An optical coating known as an AR coating is applied to a surface to lessen the quantity of light reflected off it. It is frequently employed in optical applications when the coating is placed in front of the air-glass barrier, lens, or mirror interface. Light loss due to reflection is minimized with AR coatings by maximizing the quantity of light that transmits or enters the surface. The coatings boost contrast in imaging equipment, increase the optical efficiency of telescopes, cameras, and binoculars, and lessen the glare on eyeglasses. They also diminish scattered light that might interfere with the optical performance of these devices.
How an antireflective coating functions and behaves is determined by the physics of how light moves through a material and reacts at interfaces between two different mediums. AR coatings increase transmittance by utilizing the electromagnetic wave characteristics of light.
Types of Anti-reflective Coatings
1. Single-layer AR Coatings
A single, thin layer of transparent material makes up the most basic interference anti-reflective coating. For visible light applications such as crown glass, magnesium fluoride (MgF2) is frequently utilized as a Broadband AR (BBAR) coating.
A magnesium fluoride coating is used on AR lenses for eyeglasses, cameras, and other visible light optical applications. Due to the coating's hardness and relative ease of application, it is perfect for these applications. Magnesium fluoride may be cleaned with gentle solvents and has a modest resistance to abrasion as well as good resistance to humidity.
Other dielectric coating materials may be employed as a single-layer coating for applications that target wavelength ranges outside of the visible spectrum.
2. Multi-layer AR Coatings
The optical performance of an AR coating is frequently enhanced by multi-layer coatings. As the name suggests, a multi-layer coating employs multiple thin film coating layers to gradually cut down on reflected light. It is feasible to lower reflection to less than 0.1% of the incident light with a multi-layer coating.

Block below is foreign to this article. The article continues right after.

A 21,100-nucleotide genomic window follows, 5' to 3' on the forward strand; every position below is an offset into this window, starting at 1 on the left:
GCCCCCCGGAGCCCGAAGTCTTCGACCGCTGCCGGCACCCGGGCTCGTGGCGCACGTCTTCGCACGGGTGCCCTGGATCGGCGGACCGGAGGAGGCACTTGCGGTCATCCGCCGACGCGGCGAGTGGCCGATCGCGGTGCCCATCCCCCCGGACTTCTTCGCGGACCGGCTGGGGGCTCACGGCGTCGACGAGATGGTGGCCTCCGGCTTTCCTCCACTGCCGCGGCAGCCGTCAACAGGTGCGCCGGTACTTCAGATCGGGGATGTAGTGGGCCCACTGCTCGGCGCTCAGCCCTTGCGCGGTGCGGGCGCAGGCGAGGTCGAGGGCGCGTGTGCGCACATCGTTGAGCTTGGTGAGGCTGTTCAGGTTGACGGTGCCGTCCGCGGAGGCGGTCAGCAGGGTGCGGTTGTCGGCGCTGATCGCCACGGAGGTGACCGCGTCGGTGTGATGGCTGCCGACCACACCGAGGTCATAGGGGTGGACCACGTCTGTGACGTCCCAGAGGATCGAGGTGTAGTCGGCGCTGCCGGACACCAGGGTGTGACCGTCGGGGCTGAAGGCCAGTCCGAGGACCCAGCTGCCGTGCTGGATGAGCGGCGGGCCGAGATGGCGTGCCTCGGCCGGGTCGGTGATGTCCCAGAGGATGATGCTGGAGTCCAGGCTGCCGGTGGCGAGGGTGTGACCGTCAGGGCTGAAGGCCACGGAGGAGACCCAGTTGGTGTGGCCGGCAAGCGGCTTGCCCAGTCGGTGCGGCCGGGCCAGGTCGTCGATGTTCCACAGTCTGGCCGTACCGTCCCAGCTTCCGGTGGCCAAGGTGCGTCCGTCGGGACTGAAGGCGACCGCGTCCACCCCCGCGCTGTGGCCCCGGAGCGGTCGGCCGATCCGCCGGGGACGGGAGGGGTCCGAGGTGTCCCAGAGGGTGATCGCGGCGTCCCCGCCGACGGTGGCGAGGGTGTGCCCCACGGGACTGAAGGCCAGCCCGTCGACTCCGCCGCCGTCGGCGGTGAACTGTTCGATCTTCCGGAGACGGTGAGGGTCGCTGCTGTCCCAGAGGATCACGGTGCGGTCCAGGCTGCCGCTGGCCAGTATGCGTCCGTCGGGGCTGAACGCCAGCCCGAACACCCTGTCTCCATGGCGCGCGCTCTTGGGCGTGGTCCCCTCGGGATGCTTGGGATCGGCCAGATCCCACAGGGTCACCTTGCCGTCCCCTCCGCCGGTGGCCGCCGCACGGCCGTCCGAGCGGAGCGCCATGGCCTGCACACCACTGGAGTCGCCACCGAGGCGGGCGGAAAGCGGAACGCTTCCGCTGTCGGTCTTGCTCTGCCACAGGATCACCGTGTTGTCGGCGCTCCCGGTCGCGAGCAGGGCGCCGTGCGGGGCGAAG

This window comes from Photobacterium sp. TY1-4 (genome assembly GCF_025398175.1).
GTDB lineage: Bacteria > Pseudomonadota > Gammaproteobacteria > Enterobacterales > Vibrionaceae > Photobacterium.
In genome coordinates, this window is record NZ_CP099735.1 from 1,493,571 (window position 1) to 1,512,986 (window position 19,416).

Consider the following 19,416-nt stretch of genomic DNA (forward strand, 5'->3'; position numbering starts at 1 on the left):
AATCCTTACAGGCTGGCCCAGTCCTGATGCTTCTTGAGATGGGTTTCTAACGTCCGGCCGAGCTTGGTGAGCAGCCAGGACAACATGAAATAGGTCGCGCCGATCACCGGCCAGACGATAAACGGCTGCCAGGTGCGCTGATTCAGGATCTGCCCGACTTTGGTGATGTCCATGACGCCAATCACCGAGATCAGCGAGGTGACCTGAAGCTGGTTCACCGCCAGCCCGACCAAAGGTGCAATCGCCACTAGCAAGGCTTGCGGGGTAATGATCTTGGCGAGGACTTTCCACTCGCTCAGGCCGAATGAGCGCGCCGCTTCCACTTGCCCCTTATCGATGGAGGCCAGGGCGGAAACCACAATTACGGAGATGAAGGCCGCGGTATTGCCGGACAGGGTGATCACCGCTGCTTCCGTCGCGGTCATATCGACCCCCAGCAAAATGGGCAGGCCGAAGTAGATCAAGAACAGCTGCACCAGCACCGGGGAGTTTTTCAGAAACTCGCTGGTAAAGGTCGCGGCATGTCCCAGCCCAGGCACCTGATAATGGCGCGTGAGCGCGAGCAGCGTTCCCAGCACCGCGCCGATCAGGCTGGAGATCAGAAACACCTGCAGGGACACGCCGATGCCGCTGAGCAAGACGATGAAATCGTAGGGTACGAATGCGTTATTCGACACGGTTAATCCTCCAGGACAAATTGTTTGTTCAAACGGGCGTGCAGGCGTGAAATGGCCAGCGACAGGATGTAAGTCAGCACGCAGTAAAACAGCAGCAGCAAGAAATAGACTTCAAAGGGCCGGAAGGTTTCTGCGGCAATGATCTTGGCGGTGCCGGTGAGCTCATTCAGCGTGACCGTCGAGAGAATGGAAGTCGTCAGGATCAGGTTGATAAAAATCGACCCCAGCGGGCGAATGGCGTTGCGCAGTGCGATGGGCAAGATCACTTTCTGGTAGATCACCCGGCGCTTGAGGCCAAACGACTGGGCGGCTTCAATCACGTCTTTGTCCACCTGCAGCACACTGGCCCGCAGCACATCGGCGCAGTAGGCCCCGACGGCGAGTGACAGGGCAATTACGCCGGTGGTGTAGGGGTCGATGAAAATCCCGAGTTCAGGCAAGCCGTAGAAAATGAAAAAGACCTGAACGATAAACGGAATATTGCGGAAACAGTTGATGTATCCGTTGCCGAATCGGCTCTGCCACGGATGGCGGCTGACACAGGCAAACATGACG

Each layer of the coating is made of a substance and is a specific thickness in order to optimize the destructive interference of the reflected light and maximize transmission.
For a multi-layer coating to work optically well, different substrate materials, incidence angles, and wavelength ranges can be combined. Optical substrate materials include things such as glass, sapphire, germanium, zinc selenide, zinc sulphide, calcium fluoride, and chalcogenides.
Multi-layer coatings are typically only employed in high-performance optical equipment used for planetary astronomy, photolithography, and aerospace telemetry since they are more expensive to produce and need more careful design.
3. “V” Coatings
The primary objective of designing “V” coatings is to maximize performance across a very narrow range of wavelengths.
The shape of the index of the refraction curve over a range of wavelengths is where "V" coats get their name. The index of refraction of "V" coatings is set to be high everywhere but at the intended wavelength (DWL). The resulting curve has a shape that resembles a "V," and it is centered on the DWL.
For specific uses such as lasers that utilize light sources tuned to a single frequency, "V" coatings are created.
Properties of Antireflective Coatings
Thin-film coatings called AR coatings are used to cover a substrate. Due to the mechanical and chemical differences between the thin film and the substrate, the longevity of AR coatings heavily depends on both their bond with one another and the bond between the layers of coatings in multilayer coatings. Therefore, solvents that weaken the binding, temperature cycling that stresses the bond, abrasion, and adhesive pulls that remove the coating, are the most damaging to AR coatings.
The longevity of an AR coating is significantly influenced by the hardness, strength, and durability of the coating itself. The type of coating used determines how resistant to solvents and scratches an AR coating is.
The Bottom Line
For optical materials, AR coatings are a great technique to lower light reflection and boost light transmission. In the case of "V" coatings, they can be designed for a very narrow and precise target wavelength or for specialized purposes to operate over a wide range of wavelengths. Both commonplace objects such as eyeglasses and high-tech equipment including infrared imaging systems use AR coatings.